About safety planning

There are many different ways to make a safety plan. A plan needs to be made to suit individual circumstances and will promote safety now. The plan will also change when circumstances change.

A plan can help to explore and map out options and ideas to increase safety when domestic and family violence is happening. It can also help those experiencing sexual assault when the perpetrator is someone known.

Family and friends can play an important role in helping with support and information. Domestic and family violence services and sexual assault services are also there to help offer support and organise referrals and appointments Connecting with a range of services can assist with thinking about options

Understanding safety planning

You might be making a safety plan for yourself or with a family member or friend who is experiencing violence.

A safety plan for you

If you are making a safety plan for yourself, you will already have good ideas about what has, and hasn’t, worked. This is a strength. Think about the things that already work then have a look at the checklist below to see if any other options can help you build a plan of action for safety.

Here are a few important things to remember when making a safety plan for yourself:

  • The perpetrator is responsible for the violence. Trying to prevent the violence can leave you feeling like you are ‘walking on eggshells’ because people who are abusive often choose to find new triggers to justify and excuse their angry and controlling outbursts. Working out how to increase safety is not the same thing as taking responsibility for the violence or ‘blow-ups’.
  • Safety plans need to be updated regularly, especially when things change such as a pregnancy, a new baby, or a change in living situation.
  • Domestic and family violence services can support you and provide options to add to those you may already have. The Huon Domestic Violence Service can assist by phoning 6264 2222.
  • A safety plan with family and friends

When making a safety plan with someone experiencing violence, start by listening. The person is an expert on their situation. First listen for, and ask questions about, what has been happening. This will help you understand the risks. Find out what they already do to increase safety, and use this as a basis for helping her to think about what else might increase her safety. The checklist below can provide a few ideas about how to develop the plan but not all of these ideas will be relevant.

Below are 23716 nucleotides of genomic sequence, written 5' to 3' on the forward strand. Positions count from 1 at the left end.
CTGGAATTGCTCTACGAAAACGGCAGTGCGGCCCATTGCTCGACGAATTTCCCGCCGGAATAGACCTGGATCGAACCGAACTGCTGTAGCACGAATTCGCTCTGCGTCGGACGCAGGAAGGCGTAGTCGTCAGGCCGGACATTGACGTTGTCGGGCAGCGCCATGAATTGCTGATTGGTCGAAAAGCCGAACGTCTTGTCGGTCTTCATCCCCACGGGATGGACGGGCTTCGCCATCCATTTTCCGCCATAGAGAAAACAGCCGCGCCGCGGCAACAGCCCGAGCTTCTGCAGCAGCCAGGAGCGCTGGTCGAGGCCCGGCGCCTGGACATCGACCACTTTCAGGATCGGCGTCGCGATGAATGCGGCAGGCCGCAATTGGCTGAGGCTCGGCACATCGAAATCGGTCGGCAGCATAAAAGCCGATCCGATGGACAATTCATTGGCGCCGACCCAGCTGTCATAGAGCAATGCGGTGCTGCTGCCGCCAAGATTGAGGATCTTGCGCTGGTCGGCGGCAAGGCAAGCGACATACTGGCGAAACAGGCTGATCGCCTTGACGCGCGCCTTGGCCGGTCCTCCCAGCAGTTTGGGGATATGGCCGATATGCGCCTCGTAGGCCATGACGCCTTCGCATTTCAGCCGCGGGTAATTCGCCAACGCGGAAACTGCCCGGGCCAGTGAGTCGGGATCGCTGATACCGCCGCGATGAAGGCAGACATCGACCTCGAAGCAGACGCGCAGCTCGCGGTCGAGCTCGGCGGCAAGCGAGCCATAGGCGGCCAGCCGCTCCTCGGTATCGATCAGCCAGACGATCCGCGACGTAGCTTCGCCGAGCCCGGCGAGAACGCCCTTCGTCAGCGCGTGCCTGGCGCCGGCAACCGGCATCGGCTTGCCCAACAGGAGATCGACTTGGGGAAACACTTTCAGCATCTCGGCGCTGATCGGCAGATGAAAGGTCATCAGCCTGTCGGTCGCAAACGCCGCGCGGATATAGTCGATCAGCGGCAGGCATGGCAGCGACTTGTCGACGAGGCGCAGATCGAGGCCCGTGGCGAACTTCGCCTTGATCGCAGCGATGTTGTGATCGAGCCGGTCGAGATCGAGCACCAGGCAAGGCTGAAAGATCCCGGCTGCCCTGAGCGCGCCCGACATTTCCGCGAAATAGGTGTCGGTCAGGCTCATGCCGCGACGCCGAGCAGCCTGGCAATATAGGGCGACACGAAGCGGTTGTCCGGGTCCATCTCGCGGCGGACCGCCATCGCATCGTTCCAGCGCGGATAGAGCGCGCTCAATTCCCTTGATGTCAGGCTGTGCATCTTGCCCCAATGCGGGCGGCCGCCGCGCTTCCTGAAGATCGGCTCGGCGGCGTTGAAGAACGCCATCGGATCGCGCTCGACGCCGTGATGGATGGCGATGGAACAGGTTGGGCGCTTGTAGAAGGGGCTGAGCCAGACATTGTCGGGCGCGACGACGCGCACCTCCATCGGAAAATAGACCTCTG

Keep in mind that there may be multiple perpetrators and other individual needs that influence the plan.

Remember your job is not to judge or make decisions. ‘Just leaving’ is not always a safe option. We know that leaving is the time of greatest risk to life and safety. Work with your friend or family member to build a plan that works for her.

Here are a few important things to remember when making a safety plan for friends and family:

  • A safety plan can be part of building a trusting relationship. This relationship may be the most important resource for victim/survivors.
  • You may have mandatory reporting responsibilities if children are at risk of harm


Checklist for safety plan

Make an escape plan

  • Plan and practise quick emergency exit routes from all the rooms in your house/flat
  • Have a small escape bag ready to grab when needed. Bag could contain spare keys, important papers, a special toy for the kids (if applicable) and some spare cash if you need to leave in a hurry. If you need prescription medicines keep a spare script in your escape bag.
  • Leave spare copies of keys, important papers, photo copies of bank cards, credit cards etc with a trusted family member or friend.
  • If you have mobility issues or disabilities, arrange in advance for a friend to be able to collect you straight away if you call or text them. Some people use a code word agreed on in advance, this way you can make contact even if the perpertator can hear you.


Consider preparing a departure bag that could include:

  • Birth certificate
  • Medication and scripts
  • Money, Centrelink cards
  • FVO if issued, legal documents
  • Drivers licence, keys
  • Items of personal significance and value